Alpha generation: The search for the unexplainable

Equity market neutral strategies stripped


We began this research effort on the hypothesis that one can use an equity market neutral strategy to either a) isolate exposure on idiosyncratic risks or b) isolate exposure to equity factors like value or momentum. The latter is steeped with academic research and readily available as long-short risk premia products from investment banks. The former is filled with the unknown and is highly desirable for portfolio diversification, but as one can imagine, is difficult to generate for hedge fund managers.

A relatively simple definition of alpha is the return driven in an unrelated fashion to one’s benchmark. Capital allocators have greater access to cheap strategies, markets, and risk types due to the boom in passive investing products. Although these make reducing returns down to the bare bones much easier as we can strip out more risk exposures, the transparency makes the active manager’s job significantly more challenging. The goal of all active managers is to provide, from a quantitative perspective, alpha. This represents the unexplainable returns once stripped of various loadings.

Allocators look for a large portion of a fund’s return to be alpha. Otherwise, why pay high active management fees?

In this short research note, we analyse the returns of equity market neutral hedge fund managers, both systematic and discretionary, to study how much alpha they are generating and whether we can explain what is driving their returns.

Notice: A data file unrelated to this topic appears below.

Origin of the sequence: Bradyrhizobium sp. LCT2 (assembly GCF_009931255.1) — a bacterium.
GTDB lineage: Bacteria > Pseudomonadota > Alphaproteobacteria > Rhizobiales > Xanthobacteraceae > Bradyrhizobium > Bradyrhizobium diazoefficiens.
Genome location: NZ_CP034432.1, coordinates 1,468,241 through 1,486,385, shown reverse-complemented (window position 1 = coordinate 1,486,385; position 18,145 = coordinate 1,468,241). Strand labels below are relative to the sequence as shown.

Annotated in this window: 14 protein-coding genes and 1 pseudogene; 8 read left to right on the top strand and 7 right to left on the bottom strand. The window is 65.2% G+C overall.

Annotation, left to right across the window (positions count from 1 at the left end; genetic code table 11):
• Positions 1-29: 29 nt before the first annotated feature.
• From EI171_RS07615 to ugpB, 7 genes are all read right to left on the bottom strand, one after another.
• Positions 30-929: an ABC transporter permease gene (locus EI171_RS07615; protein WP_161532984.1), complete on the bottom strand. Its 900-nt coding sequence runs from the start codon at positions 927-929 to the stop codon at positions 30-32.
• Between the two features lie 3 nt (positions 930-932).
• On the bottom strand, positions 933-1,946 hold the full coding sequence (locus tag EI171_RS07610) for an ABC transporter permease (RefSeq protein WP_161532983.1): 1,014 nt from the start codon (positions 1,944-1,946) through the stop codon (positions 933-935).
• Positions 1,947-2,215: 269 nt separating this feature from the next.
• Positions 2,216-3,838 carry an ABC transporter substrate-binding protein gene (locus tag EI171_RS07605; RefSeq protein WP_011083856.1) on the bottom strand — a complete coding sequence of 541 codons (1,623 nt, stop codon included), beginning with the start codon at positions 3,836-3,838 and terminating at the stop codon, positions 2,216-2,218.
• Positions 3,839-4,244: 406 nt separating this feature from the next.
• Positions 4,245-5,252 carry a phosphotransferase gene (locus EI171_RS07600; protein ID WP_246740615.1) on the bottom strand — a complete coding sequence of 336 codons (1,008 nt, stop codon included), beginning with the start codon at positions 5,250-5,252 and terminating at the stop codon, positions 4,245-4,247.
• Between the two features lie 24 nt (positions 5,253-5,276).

Systematic equity market neutral performance stripped

We are using a proprietary data set of equity market neutral hedge funds (EMN) that are classified as either discretionary or systematic based on the funds’ descriptions. A significant number of these funds either stopped existing or are no longer reporting returns, which means the data set features survivorship bias.

For this analysis, we conducted a two-stage return decomposition. First, we regressed the systematic EMN index’s returns against the returns of the S&P 500 and removed the market beta; we call this the net of market beta index. We then ran a multiple linear regression using common equity factors, namely value, momentum, quality, size, and low volatility against this index. This then leaves us with what we call the Alpha Index and represents the unexplained returns. Stated differently, it is the alpha generated by the hedge fund managers’ net of market beta and equity factors.